Nine Shots at City Hall
Remembering a gay icon.
By Blake Hayes
“If a bullet should enter my brain, let that bullet shatter every closet door.”
Harvey Milk was just forty-eight years of age when he was shot five times and killed on November 27, 1978. During his five years in San Francisco politics, and his eleven short months in office, he’d frequently say, “A true function of public officials is not just to pass laws and approve appropriations, but to give hope.”
Thirty-five years later, his message lives on.
Dark clouds hovered over San Francisco on the morning of November 27 when Milk’s former co-supervisor Dan White grabbed his .38 and headed to City Hall.
Milk was in an especially good mood that Monday. The board of supervisors was set to vote on funding for a new gay community center that day, and he’d just secured the support he needed for it to pass.
Especially with the conservative former cop Dan White newly gone from the board, Milk expected it to be the first of many successful ventures for the city—and his beloved gay community.
White and Milk had sparred over several issues, but it was Milk’s vote to put a psychiatric center in White’s district that sent White over the edge. White had campaigned to keep the facility out of the neighborhood, so when Milk changed his vote against him, White saw it as a deep betrayal. To get back at Milk, White voted against a gay rights ordinance that passed anyway. But Milk was now in his crosshairs.
After Mayor George Moscone—an ally of Milk and the gay community in San Francisco—refused Dan White’s plea to get his supervisor seat back, the mayor was also a target.
Around 10:30 a.m., White slipped through an open window at City Hall, avoiding metal detectors, and asked for a meeting with the mayor, who agreed to see him alone. After a brief argument, witnesses heard the dull pop of four gunshots. The mayor was dead.
As White swiftly headed for Harvey’s office, he reloaded his Smith & Wesson with different bullets that would explode on impact.
He asked to see Milk, who invited him in.
“A sharp streak of pain sped through Harvey,” writes Randy Shilts in his biography of the gay icon. “He fired again, cutting short Harvey’s cry. The slug tore into Harvey’s right wrist, ripped into his chest and out again, finally lodging near his left elbow. Another dum-dum bullet pounded Milk in the chest…. [Then] a fourth bullet…sliced into the back of his head and out the other side, spraying blood against the wall…. White gripped the revolver’s handle and pulled the trigger once more…. Shards from [the bullet’s] hollow tip exploded when they struck Harvey’s skull, tearing and ripping into his brain.”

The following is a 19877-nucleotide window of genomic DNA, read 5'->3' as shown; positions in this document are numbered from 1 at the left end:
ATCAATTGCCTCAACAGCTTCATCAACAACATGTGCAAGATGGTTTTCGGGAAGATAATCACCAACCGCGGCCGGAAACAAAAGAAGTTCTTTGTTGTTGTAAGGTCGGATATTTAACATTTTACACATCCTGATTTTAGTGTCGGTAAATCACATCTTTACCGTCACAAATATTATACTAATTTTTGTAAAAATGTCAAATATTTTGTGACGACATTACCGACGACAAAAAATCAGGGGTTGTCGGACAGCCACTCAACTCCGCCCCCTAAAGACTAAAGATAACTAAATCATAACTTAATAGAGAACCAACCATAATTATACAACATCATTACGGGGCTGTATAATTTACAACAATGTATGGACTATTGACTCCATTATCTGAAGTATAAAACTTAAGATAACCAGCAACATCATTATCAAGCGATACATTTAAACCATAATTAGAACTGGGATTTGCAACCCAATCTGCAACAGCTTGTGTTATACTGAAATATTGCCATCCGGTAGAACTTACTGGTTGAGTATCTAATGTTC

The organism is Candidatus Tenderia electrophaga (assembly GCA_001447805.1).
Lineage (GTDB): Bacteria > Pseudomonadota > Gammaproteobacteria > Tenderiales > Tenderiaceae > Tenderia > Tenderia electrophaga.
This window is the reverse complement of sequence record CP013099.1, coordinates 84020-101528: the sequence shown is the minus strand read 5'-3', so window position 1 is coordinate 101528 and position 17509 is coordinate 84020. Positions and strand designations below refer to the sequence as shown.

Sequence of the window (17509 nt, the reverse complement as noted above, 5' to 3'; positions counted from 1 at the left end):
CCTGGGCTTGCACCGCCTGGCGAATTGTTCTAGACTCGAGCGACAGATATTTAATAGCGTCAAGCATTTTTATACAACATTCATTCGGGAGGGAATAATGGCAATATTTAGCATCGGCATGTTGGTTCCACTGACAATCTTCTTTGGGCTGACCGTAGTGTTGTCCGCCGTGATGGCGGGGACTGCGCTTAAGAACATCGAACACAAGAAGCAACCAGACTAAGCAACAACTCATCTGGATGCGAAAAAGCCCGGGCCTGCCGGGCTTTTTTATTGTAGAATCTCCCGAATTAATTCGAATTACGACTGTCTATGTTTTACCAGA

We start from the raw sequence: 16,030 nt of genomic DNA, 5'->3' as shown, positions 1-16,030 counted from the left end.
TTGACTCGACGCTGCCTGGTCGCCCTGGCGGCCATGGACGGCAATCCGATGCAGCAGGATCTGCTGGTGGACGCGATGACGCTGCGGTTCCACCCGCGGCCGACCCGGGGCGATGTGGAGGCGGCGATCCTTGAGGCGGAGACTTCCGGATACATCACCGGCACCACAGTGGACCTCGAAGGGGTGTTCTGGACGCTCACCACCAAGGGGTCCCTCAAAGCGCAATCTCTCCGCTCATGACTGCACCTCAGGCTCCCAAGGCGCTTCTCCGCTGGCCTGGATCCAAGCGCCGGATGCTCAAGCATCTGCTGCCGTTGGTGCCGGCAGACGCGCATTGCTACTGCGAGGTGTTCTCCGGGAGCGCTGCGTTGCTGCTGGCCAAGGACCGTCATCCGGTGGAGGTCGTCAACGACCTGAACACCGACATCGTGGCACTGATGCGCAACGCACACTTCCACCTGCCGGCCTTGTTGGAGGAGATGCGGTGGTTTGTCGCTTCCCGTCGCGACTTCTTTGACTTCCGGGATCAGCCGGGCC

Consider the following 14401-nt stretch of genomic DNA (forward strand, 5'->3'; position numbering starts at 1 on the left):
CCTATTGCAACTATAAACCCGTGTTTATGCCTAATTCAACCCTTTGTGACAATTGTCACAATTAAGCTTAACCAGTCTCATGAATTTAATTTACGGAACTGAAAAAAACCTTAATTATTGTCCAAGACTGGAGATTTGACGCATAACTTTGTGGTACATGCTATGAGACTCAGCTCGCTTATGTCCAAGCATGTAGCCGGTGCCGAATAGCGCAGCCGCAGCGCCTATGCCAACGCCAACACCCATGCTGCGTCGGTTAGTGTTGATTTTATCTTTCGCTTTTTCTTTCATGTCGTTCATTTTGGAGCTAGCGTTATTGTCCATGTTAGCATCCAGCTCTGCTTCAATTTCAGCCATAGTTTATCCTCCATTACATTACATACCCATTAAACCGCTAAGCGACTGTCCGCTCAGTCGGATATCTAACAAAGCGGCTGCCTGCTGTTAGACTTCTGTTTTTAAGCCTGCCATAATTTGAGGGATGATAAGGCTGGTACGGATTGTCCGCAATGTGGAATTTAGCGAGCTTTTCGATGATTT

You can’t help but repeat Milk’s ominously foretelling words: “If a bullet should enter my brain…” It did, a year and a half before Harvey Milk’s fiftieth birthday.
Though he was a prominent spokesman for the gay community at the time, his impact went far beyond his short time as an “out” politician.
If only he could have seen the impact he had.
If only he could have seen the annual shattering of closet doors each year on National Coming Out Day.
If only he could have seen the students who have graduated from the Harvey Milk High School in New York.
If only he could have seen his message brought to the big screen, and into millions of homes, when the film Milk was honored with two Oscars in 2009.
And yet, without his tragic assassination, would any of those things exist?
In the tape he recorded for his friends and colleagues to play in the event of his assassination, Harvey echoed his most common theme: hope.
“I ask for the movement to continue, for the movement to grow, because last week I got the phone call from Altoona, Pennsylvania, and my election gave somebody else, one more person, hope. And after all, that’s what this is about…. It’s about giving those young people out there in the Altoona, Pennsylvanias hope. You gotta give them hope.”
I hope that this year, on November 27, the thirty-fifth anniversary of Harvey’s death, we can all take a minute to contemplate his legacy—and the hope and inspiration in his message that continues to have an impact from coast to coast.
“You gotta give them hope.”
Blake Hayes is the morning host at Mix 96.5 KHMX.